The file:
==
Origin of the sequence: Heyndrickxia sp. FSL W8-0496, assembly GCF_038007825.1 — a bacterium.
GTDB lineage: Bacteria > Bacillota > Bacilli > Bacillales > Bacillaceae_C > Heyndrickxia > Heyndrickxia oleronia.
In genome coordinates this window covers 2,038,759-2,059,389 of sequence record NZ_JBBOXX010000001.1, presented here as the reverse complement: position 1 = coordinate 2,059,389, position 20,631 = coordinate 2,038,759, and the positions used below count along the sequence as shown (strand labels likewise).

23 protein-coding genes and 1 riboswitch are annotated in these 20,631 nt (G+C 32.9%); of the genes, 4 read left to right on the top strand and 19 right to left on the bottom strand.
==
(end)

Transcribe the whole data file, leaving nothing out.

Origin of the sequence: Heyndrickxia sp. FSL W8-0496, assembly GCF_038007825.1 — a bacterium.
GTDB lineage: Bacteria > Bacillota > Bacilli > Bacillales > Bacillaceae_C > Heyndrickxia > Heyndrickxia oleronia.
In genome coordinates this window covers 2,038,759-2,059,389 of sequence record NZ_JBBOXX010000001.1, presented here as the reverse complement: position 1 = coordinate 2,059,389, position 20,631 = coordinate 2,038,759, and the positions used below count along the sequence as shown (strand labels likewise).

23 protein-coding genes and 1 riboswitch are annotated in these 20,631 nt (G+C 32.9%); of the genes, 4 read left to right on the top strand and 19 right to left on the bottom strand.